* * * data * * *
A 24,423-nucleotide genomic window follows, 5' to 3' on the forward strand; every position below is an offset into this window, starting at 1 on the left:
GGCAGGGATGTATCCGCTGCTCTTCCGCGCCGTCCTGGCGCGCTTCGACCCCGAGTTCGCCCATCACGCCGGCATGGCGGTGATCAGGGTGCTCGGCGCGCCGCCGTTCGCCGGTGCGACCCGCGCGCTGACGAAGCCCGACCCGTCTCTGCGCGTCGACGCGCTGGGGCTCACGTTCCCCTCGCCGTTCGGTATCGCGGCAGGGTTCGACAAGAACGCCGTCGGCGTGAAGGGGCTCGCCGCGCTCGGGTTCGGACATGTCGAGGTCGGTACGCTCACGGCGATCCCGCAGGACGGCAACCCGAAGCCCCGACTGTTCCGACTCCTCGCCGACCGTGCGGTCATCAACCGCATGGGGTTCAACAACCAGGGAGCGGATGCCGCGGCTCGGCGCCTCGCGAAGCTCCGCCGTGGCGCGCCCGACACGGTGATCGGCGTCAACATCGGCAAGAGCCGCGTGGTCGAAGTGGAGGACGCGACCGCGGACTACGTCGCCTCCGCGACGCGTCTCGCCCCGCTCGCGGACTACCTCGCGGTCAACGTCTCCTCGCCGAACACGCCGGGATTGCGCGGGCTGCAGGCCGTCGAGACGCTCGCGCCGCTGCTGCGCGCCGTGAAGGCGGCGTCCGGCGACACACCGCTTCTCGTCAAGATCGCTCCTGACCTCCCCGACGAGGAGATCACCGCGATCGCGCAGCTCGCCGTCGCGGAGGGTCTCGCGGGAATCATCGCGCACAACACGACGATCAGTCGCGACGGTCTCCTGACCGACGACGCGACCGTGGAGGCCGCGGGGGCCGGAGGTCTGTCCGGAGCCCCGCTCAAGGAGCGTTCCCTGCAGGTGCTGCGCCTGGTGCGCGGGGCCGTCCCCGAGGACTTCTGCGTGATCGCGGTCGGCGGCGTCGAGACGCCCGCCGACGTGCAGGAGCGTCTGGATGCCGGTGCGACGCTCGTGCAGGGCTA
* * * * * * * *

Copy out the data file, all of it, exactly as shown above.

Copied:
A 24,423-nucleotide genomic window follows, 5' to 3' on the forward strand; every position below is an offset into this window, starting at 1 on the left:
GGCAGGGATGTATCCGCTGCTCTTCCGCGCCGTCCTGGCGCGCTTCGACCCCGAGTTCGCCCATCACGCCGGCATGGCGGTGATCAGGGTGCTCGGCGCGCCGCCGTTCGCCGGTGCGACCCGCGCGCTGACGAAGCCCGACCCGTCTCTGCGCGTCGACGCGCTGGGGCTCACGTTCCCCTCGCCGTTCGGTATCGCGGCAGGGTTCGACAAGAACGCCGTCGGCGTGAAGGGGCTCGCCGCGCTCGGGTTCGGACATGTCGAGGTCGGTACGCTCACGGCGATCCCGCAGGACGGCAACCCGAAGCCCCGACTGTTCCGACTCCTCGCCGACCGTGCGGTCATCAACCGCATGGGGTTCAACAACCAGGGAGCGGATGCCGCGGCTCGGCGCCTCGCGAAGCTCCGCCGTGGCGCGCCCGACACGGTGATCGGCGTCAACATCGGCAAGAGCCGCGTGGTCGAAGTGGAGGACGCGACCGCGGACTACGTCGCCTCCGCGACGCGTCTCGCCCCGCTCGCGGACTACCTCGCGGTCAACGTCTCCTCGCCGAACACGCCGGGATTGCGCGGGCTGCAGGCCGTCGAGACGCTCGCGCCGCTGCTGCGCGCCGTGAAGGCGGCGTCCGGCGACACACCGCTTCTCGTCAAGATCGCTCCTGACCTCCCCGACGAGGAGATCACCGCGATCGCGCAGCTCGCCGTCGCGGAGGGTCTCGCGGGAATCATCGCGCACAACACGACGATCAGTCGCGACGGTCTCCTGACCGACGACGCGACCGTGGAGGCCGCGGGGGCCGGAGGTCTGTCCGGAGCCCCGCTCAAGGAGCGTTCCCTGCAGGTGCTGCGCCTGGTGCGCGGGGCCGTCCCCGAGGACTTCTGCGTGATCGCGGTCGGCGGCGTCGAGACGCCCGCCGACGTGCAGGAGCGTCTGGATGCCGGTGCGACGCTCGTGCAGGGCTA